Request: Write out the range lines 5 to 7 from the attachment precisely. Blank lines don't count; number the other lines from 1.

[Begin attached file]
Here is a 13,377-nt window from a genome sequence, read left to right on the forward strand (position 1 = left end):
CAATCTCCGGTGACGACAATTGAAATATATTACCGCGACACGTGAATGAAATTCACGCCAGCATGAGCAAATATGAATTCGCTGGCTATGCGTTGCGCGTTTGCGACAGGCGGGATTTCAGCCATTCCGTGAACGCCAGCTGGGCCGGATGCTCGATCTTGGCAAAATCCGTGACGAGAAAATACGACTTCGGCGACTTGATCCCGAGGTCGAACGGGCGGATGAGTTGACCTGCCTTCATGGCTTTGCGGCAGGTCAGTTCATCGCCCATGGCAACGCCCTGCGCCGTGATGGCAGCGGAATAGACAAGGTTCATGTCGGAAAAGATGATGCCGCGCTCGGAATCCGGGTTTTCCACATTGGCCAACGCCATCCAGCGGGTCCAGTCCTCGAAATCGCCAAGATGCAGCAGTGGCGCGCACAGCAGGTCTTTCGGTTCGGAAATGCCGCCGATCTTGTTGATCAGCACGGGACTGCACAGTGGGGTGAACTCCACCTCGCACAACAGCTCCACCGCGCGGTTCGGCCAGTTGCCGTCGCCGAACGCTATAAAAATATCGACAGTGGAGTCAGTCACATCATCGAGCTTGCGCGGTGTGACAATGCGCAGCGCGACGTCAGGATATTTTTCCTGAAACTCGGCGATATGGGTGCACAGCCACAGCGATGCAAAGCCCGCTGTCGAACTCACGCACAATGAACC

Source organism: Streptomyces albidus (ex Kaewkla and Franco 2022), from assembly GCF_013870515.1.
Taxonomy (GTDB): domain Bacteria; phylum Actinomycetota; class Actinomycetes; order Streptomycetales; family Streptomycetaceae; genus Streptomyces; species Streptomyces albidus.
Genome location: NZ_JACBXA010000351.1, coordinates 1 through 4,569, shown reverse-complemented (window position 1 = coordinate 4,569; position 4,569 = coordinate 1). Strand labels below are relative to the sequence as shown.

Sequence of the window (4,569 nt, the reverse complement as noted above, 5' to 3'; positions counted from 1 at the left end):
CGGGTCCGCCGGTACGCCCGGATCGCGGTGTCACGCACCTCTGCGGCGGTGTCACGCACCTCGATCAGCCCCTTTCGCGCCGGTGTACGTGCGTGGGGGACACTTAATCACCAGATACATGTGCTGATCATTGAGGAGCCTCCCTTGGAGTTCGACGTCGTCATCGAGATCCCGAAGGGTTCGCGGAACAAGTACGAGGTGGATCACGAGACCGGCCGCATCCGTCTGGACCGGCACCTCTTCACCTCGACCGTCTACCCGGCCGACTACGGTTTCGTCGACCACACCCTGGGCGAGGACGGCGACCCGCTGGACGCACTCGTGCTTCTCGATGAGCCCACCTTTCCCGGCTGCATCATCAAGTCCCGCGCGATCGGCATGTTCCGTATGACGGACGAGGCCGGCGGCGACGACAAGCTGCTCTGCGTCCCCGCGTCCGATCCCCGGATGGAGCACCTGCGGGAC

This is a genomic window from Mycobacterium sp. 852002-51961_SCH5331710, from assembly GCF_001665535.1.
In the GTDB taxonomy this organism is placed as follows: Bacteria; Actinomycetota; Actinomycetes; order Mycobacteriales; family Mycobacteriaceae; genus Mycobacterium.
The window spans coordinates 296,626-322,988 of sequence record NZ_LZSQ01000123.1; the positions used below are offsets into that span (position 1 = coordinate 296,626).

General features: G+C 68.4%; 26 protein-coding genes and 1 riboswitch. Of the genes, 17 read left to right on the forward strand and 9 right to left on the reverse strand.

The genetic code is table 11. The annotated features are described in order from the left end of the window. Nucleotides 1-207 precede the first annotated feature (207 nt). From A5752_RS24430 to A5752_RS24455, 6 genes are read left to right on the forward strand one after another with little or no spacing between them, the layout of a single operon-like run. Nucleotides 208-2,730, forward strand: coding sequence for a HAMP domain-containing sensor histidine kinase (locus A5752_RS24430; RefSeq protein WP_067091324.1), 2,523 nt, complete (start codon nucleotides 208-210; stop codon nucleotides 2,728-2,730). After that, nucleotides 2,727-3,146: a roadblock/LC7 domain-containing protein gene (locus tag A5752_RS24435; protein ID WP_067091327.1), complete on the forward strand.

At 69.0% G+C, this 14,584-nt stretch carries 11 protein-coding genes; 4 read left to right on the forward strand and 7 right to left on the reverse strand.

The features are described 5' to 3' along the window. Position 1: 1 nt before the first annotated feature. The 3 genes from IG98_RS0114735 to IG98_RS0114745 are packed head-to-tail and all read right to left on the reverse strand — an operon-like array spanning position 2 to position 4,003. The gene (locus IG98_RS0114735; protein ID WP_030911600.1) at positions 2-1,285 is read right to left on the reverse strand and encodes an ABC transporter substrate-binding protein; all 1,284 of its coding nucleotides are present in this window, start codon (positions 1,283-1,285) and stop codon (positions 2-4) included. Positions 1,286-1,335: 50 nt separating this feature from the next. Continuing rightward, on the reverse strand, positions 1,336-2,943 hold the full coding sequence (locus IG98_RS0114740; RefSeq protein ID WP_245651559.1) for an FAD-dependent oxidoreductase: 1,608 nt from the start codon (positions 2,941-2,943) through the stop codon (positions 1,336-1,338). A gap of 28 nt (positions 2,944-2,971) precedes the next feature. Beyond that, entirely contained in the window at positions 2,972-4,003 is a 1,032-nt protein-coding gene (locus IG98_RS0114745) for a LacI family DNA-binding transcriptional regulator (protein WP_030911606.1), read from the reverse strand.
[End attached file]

Genome location: NZ_JACBXA010000351.1, coordinates 1 through 4,569, shown reverse-complemented (window position 1 = coordinate 4,569; position 4,569 = coordinate 1). Strand labels below are relative to the sequence as shown.

Sequence of the window (4,569 nt, the reverse complement as noted above, 5' to 3'; positions counted from 1 at the left end):
CGGGTCCGCCGGTACGCCCGGATCGCGGTGTCACGCACCTCTGCGGCGGTGTCACGCACCTCGATCAGCCCCTTTCGCGCCGGTGTACGTGCGTGGGGGACACTTAATCACCAGATACATGTGCTGATCATTGAGGAGCCTCCCTTGGAGTTCGACGTCGTCATCGAGATCCCGAAGGGTTCGCGGAACAAGTACGAGGTGGATCACGAGACCGGCCGCATCCGTCTGGACCGGCACCTCTTCACCTCGACCGTCTACCCGGCCGACTACGGTTTCGTCGACCACACCCTGGGCGAGGACGGCGACCCGCTGGACGCACTCGTGCTTCTCGATGAGCCCACCTTTCCCGGCTGCATCATCAAGTCCCGCGCGATCGGCATGTTCCGTATGACGGACGAGGCCGGCGGCGACGACAAGCTGCTCTGCGTCCCCGCGTCCGATCCCCGGATGGAGCACCTGCGGGAC